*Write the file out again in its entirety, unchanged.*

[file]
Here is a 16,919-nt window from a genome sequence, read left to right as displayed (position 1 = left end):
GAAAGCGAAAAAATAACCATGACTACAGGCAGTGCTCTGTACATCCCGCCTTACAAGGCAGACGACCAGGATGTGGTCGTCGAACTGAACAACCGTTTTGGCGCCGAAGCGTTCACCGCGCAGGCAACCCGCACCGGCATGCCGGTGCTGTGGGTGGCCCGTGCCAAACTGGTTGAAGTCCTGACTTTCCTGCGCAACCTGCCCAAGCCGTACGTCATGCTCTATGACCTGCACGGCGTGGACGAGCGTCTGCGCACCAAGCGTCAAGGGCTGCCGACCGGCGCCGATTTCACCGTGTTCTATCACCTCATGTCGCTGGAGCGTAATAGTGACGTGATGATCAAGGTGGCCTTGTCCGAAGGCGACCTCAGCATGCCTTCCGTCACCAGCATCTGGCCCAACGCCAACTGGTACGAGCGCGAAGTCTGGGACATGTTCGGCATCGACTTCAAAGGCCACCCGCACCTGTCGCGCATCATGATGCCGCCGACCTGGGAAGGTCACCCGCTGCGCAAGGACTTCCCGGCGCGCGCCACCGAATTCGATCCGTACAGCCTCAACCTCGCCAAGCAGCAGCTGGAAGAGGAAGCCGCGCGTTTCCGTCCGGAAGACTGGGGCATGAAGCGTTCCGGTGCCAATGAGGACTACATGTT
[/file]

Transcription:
Here is a 16,919-nt window from a genome sequence, read left to right as displayed (position 1 = left end):
GAAAGCGAAAAAATAACCATGACTACAGGCAGTGCTCTGTACATCCCGCCTTACAAGGCAGACGACCAGGATGTGGTCGTCGAACTGAACAACCGTTTTGGCGCCGAAGCGTTCACCGCGCAGGCAACCCGCACCGGCATGCCGGTGCTGTGGGTGGCCCGTGCCAAACTGGTTGAAGTCCTGACTTTCCTGCGCAACCTGCCCAAGCCGTACGTCATGCTCTATGACCTGCACGGCGTGGACGAGCGTCTGCGCACCAAGCGTCAAGGGCTGCCGACCGGCGCCGATTTCACCGTGTTCTATCACCTCATGTCGCTGGAGCGTAATAGTGACGTGATGATCAAGGTGGCCTTGTCCGAAGGCGACCTCAGCATGCCTTCCGTCACCAGCATCTGGCCCAACGCCAACTGGTACGAGCGCGAAGTCTGGGACATGTTCGGCATCGACTTCAAAGGCCACCCGCACCTGTCGCGCATCATGATGCCGCCGACCTGGGAAGGTCACCCGCTGCGCAAGGACTTCCCGGCGCGCGCCACCGAATTCGATCCGTACAGCCTCAACCTCGCCAAGCAGCAGCTGGAAGAGGAAGCCGCGCGTTTCCGTCCGGAAGACTGGGGCATGAAGCGTTCCGGTGCCAATGAGGACTACATGTT